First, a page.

It would prove to be one of the harshest ironies: American Indians lining up to serve both the Union and Confederate sides in the Civil War, only to have their homelands invaded and taken away in the years following the war.
American Indians and the Civil War ($9.95) is a rich new book examining a unique aspect of the Civil War, that of Indians and their role in the conflict. Created through a partnership between the National Park Service, the Bureau of Indian Affairs, the Bureau of Indian Education, the American Indian Alaskan Native Tourism Association, and Eastern National, the 216-page book addresses an oft-overlooked, and shocking, chapter of American history.
The Battle of Honey Springs (July 17, 1863) was unique, but not because it was a major decisive battle. It was important, but not decisive. Nor was the engagement significant for the loss of life -- 79 Union solders and 181 (probably more) Confederates. Honey Springs was unique as the largest and perhaps only Civil War battle in which white soldiers on both sides were in the minority.
American Indians fought on both sides of the Battle of Honey Springs. Cherokees fought Cherokees; Creeks lined up against Creeks. Cherokees and Creeks made up the majority of American Indian soldiers on the Confederate side; Choctaws and Chickasaws fought beside them. The Cherokees and Creeks who fought on the Union side were joined by companies from the Seminole, Shawnee, Delaware, Keechi, Caddo, Kickapoo, and Osage tribes, as well as by solders from other tribes. In addition, African-American soldiers from the 1st Kansas Colored Infantry fought on the Union side.
In the preface written by Robert K. Sutton and John A. Latschar, both of the National Park Service, it's made clear that, for the most part, tribes in the Far West didn't participate in the Civil War. Eastern tribe members who enlisted did so in part with hopes of a better life after the conflict.
"For most, their hopes and dreams were dashed," the two write. "The American Indian people in Indian Territory eventually lost land and autonomy with the establishment of the Oklahoma Territory and later the State of Oklahoma. Further west, in the post-Civil War 'Indian War' era, American Indians fought the U.S. Army.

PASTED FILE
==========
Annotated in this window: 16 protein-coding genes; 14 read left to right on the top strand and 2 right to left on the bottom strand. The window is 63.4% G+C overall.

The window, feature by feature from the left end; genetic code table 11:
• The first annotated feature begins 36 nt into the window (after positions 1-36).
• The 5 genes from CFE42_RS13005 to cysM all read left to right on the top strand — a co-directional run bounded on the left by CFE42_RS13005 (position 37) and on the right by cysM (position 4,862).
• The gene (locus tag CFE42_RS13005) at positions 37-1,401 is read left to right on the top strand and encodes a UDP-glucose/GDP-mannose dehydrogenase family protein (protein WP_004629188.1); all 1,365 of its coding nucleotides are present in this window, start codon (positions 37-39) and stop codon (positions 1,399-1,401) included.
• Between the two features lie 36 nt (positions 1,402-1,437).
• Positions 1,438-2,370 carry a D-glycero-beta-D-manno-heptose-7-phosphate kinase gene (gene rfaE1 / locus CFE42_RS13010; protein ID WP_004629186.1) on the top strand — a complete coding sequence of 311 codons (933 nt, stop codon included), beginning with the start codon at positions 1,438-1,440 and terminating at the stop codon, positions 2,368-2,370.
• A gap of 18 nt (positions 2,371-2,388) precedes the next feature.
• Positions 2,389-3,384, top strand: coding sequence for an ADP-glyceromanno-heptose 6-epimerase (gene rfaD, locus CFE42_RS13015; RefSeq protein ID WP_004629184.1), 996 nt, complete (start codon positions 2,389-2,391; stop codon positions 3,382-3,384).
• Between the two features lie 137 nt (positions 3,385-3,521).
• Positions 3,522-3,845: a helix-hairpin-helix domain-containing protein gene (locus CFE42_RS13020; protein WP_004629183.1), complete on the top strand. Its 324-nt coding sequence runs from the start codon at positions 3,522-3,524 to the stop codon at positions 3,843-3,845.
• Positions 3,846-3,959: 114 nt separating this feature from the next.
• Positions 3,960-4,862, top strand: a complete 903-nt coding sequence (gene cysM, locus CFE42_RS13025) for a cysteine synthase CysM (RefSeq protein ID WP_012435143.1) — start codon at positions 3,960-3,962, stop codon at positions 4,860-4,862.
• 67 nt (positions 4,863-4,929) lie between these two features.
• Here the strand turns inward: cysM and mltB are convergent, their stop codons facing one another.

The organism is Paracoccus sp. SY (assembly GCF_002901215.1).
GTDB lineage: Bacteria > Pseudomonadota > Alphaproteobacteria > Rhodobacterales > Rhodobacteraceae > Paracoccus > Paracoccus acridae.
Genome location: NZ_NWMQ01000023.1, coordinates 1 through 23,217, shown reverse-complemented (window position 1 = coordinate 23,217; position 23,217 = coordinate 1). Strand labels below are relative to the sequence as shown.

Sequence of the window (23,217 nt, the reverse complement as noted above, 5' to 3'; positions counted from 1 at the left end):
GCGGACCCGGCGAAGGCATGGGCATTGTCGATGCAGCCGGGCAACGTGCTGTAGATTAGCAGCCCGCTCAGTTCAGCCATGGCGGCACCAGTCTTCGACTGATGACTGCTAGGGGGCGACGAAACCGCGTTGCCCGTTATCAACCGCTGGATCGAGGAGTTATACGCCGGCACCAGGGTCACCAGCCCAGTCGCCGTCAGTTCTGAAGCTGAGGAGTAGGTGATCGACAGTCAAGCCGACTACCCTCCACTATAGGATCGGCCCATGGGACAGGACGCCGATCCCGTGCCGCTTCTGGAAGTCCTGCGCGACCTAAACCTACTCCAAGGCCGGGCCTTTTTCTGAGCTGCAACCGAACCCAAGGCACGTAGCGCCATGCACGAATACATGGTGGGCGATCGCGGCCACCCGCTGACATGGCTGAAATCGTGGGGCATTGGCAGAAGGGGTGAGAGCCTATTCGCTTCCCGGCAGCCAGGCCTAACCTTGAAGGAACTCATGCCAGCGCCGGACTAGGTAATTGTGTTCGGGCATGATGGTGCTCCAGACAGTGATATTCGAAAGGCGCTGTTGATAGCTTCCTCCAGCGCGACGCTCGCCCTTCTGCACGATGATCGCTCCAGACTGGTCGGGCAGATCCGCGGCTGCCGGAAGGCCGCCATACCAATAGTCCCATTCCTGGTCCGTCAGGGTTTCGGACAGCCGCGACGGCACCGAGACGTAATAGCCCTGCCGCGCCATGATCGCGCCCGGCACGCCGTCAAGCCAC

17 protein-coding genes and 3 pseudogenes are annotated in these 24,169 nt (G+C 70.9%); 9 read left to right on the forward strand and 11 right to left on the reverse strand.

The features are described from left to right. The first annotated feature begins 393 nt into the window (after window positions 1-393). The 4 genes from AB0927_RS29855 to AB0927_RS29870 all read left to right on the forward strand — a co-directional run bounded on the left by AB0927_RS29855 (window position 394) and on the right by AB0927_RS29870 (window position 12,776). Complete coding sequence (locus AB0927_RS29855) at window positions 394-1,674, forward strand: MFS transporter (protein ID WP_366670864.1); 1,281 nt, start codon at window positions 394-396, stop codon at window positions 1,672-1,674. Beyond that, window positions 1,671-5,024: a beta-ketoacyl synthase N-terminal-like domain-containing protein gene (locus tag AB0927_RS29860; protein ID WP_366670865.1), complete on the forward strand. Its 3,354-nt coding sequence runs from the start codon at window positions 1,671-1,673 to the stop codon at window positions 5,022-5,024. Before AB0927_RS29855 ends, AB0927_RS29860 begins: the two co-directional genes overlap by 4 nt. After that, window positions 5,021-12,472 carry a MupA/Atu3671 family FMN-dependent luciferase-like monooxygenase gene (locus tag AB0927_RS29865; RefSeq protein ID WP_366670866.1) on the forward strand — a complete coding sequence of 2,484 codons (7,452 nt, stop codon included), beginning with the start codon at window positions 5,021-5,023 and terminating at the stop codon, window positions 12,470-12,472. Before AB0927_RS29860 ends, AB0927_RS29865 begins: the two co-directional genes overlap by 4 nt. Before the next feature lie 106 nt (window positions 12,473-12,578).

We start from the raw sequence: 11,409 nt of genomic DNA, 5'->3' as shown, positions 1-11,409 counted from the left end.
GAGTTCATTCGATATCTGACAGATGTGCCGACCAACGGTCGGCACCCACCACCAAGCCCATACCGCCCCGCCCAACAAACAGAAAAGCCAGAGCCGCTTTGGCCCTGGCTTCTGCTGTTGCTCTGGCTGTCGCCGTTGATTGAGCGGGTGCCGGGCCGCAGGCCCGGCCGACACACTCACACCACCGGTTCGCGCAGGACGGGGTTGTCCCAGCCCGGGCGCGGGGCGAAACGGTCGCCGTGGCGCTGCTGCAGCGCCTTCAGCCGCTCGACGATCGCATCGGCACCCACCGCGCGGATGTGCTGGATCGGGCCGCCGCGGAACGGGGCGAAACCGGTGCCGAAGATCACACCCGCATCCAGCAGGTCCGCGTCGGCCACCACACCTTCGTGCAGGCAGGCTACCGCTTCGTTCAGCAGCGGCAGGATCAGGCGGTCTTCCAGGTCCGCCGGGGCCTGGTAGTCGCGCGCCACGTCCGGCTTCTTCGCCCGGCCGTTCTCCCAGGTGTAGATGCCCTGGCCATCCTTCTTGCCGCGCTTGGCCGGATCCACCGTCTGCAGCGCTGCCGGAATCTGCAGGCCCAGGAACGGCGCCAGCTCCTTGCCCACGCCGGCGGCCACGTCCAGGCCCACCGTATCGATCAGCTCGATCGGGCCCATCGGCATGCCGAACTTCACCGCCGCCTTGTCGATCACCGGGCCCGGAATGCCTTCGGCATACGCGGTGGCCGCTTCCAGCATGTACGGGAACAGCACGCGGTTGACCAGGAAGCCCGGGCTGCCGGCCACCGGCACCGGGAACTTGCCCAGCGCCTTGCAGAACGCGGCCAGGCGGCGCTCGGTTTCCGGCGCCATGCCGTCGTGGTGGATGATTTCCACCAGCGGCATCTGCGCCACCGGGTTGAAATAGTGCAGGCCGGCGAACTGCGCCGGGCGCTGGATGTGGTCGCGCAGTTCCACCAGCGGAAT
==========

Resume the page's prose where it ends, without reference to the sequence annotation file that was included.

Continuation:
"Although the western tribes and nations won stunning victories at places such as Little Big Horn and although they showed remarkable military skill in many other conflicts, ultimately they were relegated to reservations that were only fractions of their earlier lands."
The book doesn't tell all the stories associated with Indians and the Civil War. That would be a tall order and require many more pages to address. However, its chapters provide a solid rooting in a diverse cross-section of the topic. We learn of:
* A company of soldiers comprised of Odawa/Ottawa, Ojibway/Chippewa, Potawatomi, and other Great Lakes tribes that was renowned for its sharpshooters: Company K of the 1st Michigan Sharpshooters, which "was the largest all-Indian regiment in the Union Army east of the Mississippi River."
* How the Civil War played out in Indian Territory. After Union troops on the frontier were recalled to the East, Confederate troops moved in to negotiate treaties with such tribes as the Choctaw, Creek, and Seminole.
* Even darker sides of the Civil War era are addressed, in chapters that address the Bear River Massacre, in which 250-400 Indians were slaughtered by California Volunteers in their winter camp along the Bear River in present-day Idaho, and the Sand Creek Massacre, which saw an estimated 500 Cheyenne and Arapaho massacred in southeastern Colorado at a site today as a national historic site.
And once the Civil War ended, the federal government turned its military power to the West, where the soldiers' mission was to beat down the tribes and drive them onto reservations.
"Ideally tribes would agree to the treaties assigning their reservations, but virtually all resisted, many violently, and when they did, the military's job was to subdue them and to enforce the government's demands," writes Elliott West, alumni distinguished professor at the University of Arkansas-Fayetteville.
American Indians and the Civil War is an excellent primer on this topic, and can be a worthy backgrounder as you tour Native American sites in the National Park System, and to have on hand after the end of the sesquicentennial commemoration of the Civil War and we begin to look back on the American Indian Wars.